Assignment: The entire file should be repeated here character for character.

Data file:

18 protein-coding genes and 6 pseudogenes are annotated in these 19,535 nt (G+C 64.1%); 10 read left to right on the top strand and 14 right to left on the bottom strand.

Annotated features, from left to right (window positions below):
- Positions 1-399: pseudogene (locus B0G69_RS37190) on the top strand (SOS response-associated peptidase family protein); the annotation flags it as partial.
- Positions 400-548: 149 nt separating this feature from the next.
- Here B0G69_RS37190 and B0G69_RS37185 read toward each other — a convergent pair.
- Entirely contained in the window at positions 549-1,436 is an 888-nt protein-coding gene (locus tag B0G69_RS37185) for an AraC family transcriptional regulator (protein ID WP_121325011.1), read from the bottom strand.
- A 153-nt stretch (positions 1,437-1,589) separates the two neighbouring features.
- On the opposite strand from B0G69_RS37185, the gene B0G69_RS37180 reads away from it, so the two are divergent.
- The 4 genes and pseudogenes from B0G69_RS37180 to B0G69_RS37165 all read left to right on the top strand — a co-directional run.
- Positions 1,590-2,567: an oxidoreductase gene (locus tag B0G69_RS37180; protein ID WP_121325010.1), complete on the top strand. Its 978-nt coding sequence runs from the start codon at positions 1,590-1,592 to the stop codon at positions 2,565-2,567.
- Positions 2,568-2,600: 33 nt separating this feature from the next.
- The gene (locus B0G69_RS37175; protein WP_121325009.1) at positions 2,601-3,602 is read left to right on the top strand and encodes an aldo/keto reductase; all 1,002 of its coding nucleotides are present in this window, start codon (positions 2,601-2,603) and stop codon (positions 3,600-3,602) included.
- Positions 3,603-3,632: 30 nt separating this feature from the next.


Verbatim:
18 protein-coding genes and 6 pseudogenes are annotated in these 19,535 nt (G+C 64.1%); 10 read left to right on the top strand and 14 right to left on the bottom strand.

Annotated features, from left to right (window positions below):
- Positions 1-399: pseudogene (locus B0G69_RS37190) on the top strand (SOS response-associated peptidase family protein); the annotation flags it as partial.
- Positions 400-548: 149 nt separating this feature from the next.
- Here B0G69_RS37190 and B0G69_RS37185 read toward each other — a convergent pair.
- Entirely contained in the window at positions 549-1,436 is an 888-nt protein-coding gene (locus tag B0G69_RS37185) for an AraC family transcriptional regulator (protein ID WP_121325011.1), read from the bottom strand.
- A 153-nt stretch (positions 1,437-1,589) separates the two neighbouring features.
- On the opposite strand from B0G69_RS37185, the gene B0G69_RS37180 reads away from it, so the two are divergent.
- The 4 genes and pseudogenes from B0G69_RS37180 to B0G69_RS37165 all read left to right on the top strand — a co-directional run.
- Positions 1,590-2,567: an oxidoreductase gene (locus tag B0G69_RS37180; protein ID WP_121325010.1), complete on the top strand. Its 978-nt coding sequence runs from the start codon at positions 1,590-1,592 to the stop codon at positions 2,565-2,567.
- Positions 2,568-2,600: 33 nt separating this feature from the next.
- The gene (locus B0G69_RS37175; protein WP_121325009.1) at positions 2,601-3,602 is read left to right on the top strand and encodes an aldo/keto reductase; all 1,002 of its coding nucleotides are present in this window, start codon (positions 2,601-2,603) and stop codon (positions 3,600-3,602) included.
- Positions 3,603-3,632: 30 nt separating this feature from the next.